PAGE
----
Silmathoron Feb 20, 2017

@abigailm: do you mean on GitHub or when you generate the html? GitHub does not use mathjax...

 the value of origin (default: $$0$$). For example, the following example creates a poisson_generator which is only active between $$100$$ and $$150 ms$$: (default $0$) determines the beginning of the device’s activity and the

Silmathoron Feb 20, 2017

same question as before (html or github?); also it should be "device ' s"

 ## Distributing synapse parameters The synapse parameters are specified in the synapse dictionary which is passed to the Connect-function. If the parameter is set to a scalar all

Silmathoron Feb 20, 2017

"to the Connect-function. If the parameter is set to a scalar , all"

 an example where the parameters alpha and weight of the stdp synapse are uniformly distributed. syn_dict = {"model": "stdp_synapse",

Silmathoron Feb 20, 2017

make a working example (correct alpha values: these are random):

alpha_min = 0.1
alpha_max = 2.
w_min = 0.5
w_max = 5.

syn_dict = {"model": "stdp_synapse",
"alpha": {"distribution": "uniform", "low": alpha_min, "high": alpha_max},
"weight": {"distribution": "uniform", "low": w_min, "high": w_max},
"delay": 1.0}


 connections will be drawn using the same parameter. Parameters can be randomly distributed by assigning a dictionary to the parameter. The dictionary has to contain the key distribution setting the target distribution of the parameters (for example normal). Optionally parameters

optionally ,

jougs commented Feb 21, 2017

 I'm removing myself from the list of reviewers as this is documentation only and there are already three reviewers without me.

removed their request for review Feb 21, 2017
 many minor changes 
 1afdb36 
correcting text, linking all parts together, linking  function names

steffengraber commented Feb 22, 2017

 Thank you @abigailm and @Silmathoron for reviewing. I did all the minor changes that were mentioned in the last comments. For easier reading and writing of markdown we decided for indented code blocks. They do not support syntax highlighting on Github. Inline-Mathjax is used as least as possible, also for better reading and writing.

 Merge branch 'master' into doc-pynest 
 40023eb 
suggested changes

Silmathoron left a comment

Ok, this looks almost good, a few details left to correct and it should be great ;)

 For more information on the usage of PyNEST, please see the other sections of this primer: - [Part 1: Neurons and simple neural networkss](part-1-neurons-and-simple-neural-networks.md)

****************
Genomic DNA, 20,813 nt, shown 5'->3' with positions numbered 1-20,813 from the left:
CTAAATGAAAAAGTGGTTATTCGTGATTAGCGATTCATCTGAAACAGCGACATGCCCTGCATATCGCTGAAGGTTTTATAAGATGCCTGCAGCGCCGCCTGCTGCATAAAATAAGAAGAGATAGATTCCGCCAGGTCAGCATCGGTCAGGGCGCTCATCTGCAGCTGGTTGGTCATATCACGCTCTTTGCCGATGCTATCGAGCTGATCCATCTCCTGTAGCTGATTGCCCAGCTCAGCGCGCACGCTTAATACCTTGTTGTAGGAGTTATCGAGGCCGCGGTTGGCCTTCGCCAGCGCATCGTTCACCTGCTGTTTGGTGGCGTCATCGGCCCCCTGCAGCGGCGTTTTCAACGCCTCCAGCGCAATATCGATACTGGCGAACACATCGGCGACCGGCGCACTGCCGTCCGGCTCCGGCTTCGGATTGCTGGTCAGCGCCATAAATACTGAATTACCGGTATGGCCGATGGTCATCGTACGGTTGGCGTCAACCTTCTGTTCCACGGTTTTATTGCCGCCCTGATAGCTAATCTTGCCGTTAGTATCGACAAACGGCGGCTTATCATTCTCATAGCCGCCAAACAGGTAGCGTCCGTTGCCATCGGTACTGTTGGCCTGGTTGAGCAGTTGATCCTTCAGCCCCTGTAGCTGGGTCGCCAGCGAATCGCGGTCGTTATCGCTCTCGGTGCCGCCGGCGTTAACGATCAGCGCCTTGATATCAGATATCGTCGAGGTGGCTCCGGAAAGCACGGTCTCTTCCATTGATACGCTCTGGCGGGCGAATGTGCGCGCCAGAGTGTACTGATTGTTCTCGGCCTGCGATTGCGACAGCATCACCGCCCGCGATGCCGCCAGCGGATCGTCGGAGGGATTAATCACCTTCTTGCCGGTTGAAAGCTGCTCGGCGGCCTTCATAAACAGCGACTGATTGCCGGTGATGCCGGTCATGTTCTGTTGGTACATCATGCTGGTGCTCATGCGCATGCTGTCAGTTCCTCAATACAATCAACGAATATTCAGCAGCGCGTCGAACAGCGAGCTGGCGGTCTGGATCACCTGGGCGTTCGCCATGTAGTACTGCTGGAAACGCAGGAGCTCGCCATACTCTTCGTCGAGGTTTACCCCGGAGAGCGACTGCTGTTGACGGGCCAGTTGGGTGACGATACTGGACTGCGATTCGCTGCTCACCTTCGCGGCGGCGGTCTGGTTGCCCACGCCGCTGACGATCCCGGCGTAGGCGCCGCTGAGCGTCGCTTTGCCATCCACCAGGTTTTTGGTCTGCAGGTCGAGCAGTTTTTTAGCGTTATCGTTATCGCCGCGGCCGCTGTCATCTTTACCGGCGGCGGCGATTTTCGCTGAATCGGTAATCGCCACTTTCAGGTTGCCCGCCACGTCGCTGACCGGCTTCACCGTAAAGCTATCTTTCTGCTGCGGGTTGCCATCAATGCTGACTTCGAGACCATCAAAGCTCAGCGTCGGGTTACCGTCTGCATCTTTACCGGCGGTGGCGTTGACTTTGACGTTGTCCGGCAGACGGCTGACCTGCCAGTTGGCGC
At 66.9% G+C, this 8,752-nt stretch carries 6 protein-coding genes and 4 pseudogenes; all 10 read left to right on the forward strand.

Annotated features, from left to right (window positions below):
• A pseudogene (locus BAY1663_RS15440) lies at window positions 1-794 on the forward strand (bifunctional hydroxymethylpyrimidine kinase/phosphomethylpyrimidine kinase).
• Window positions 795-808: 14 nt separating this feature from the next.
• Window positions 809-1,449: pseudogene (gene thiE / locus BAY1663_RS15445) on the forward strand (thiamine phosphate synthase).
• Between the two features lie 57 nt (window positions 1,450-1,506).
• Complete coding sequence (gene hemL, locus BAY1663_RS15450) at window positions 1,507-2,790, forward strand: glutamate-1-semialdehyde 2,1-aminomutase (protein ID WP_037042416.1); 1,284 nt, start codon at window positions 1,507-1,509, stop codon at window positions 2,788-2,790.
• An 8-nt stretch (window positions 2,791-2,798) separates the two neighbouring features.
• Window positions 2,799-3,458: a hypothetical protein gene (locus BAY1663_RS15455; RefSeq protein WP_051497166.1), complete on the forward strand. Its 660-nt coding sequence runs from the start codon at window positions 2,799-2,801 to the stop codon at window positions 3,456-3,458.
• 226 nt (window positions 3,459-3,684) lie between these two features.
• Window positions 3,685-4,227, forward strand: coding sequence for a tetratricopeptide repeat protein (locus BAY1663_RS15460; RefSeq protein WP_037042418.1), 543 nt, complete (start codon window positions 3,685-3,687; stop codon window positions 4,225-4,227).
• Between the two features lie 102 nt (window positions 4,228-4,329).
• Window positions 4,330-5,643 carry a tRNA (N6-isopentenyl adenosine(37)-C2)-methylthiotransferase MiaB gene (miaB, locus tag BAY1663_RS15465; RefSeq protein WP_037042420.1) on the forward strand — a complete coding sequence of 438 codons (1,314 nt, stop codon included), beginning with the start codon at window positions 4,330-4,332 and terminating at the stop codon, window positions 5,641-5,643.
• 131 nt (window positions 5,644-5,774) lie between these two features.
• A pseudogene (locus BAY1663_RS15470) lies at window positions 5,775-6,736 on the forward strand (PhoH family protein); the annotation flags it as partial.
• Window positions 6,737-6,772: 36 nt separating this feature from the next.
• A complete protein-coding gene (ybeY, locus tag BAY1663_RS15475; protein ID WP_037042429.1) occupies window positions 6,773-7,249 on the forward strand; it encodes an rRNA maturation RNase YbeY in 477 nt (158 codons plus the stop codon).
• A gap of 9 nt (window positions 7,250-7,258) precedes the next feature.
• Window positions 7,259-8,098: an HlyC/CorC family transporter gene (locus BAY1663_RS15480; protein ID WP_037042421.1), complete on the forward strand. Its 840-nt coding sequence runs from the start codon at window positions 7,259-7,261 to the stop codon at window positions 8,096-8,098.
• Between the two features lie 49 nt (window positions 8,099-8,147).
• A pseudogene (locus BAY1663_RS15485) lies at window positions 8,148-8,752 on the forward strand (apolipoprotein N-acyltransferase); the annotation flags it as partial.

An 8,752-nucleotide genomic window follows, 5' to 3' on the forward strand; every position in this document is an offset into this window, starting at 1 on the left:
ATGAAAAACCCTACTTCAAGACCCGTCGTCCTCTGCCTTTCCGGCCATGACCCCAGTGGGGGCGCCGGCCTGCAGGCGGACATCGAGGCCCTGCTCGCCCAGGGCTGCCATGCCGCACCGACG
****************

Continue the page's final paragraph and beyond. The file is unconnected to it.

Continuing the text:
Silmathoron Mar 8, 2017

"networks" (one "s")

 @@ -335,9 +351,4 @@ listed in NTUM Section 4.1, are: ## References $1$ Hans Ekkehard Plesser and Håkon Enger NEST Topology User Manual ## Acknowledgments

Silmathoron Mar 8, 2017

I don't know who Sarah Jarvis is, but I don't think keeping this acknowledgement costs much, does it?
Maybe you can add a "revised by" and the date at the end...

abigailm Mar 10, 2017

No, I removed this on purpose. Many people have contributed to this documentation now (although it's still mostly me ;) ), there is no particular reason to single out Sarah.

heplesser Mar 11, 2017

I concur with @abigailm.

 "alpha": {"distribution": "uniform", "low": Min_alpha, "high": Max_alpha}, "weight": {"distribution": "uniform", "low": Wmin, "high": Wmax}, "delay": 1.0 } "alpha": {"distribution": "uniform", "low": alpha_min, "high": alpha_max},

Silmathoron Mar 8, 2017

define alpha_min & co. so that the examples work if you copy-paste them

 For more information on the usage of PyNEST, please see the other sections of this primer: - [Part 1: Neurons and simple neural networkss](part-1-neurons-and-simple-neural-networks.md)

Silmathoron Mar 8, 2017

only one "s" to "networks"

 For more information on the usage of PyNEST, please see the other sections of this primer: - [Part 1: Neurons and simple neural networkss](part-1-neurons-and-simple-neural-networks.md)

Silmathoron Mar 8, 2017

one "s"

self-assigned this Mar 10, 2017
removed their assignment Mar 10, 2017

abigailm commented Mar 10, 2017

 I agree with @Silmathoron 's suggestions except for the acknowledgment, so a conditional 👍

steffengraber commented Mar 13, 2017

 Thank you again for reviewing. I made all the changes.

 some small changes 
 2fc725c 
approved these changes

Silmathoron left a comment

All good, thanks! 👍

approved these changes

abigailm commented Mar 13, 2017

 approving 👍 and merging

merged commit 4ea4b4c into nest:master Mar 13, 2017
1 check passed
deleted the doc-pynest branch Mar 14, 2017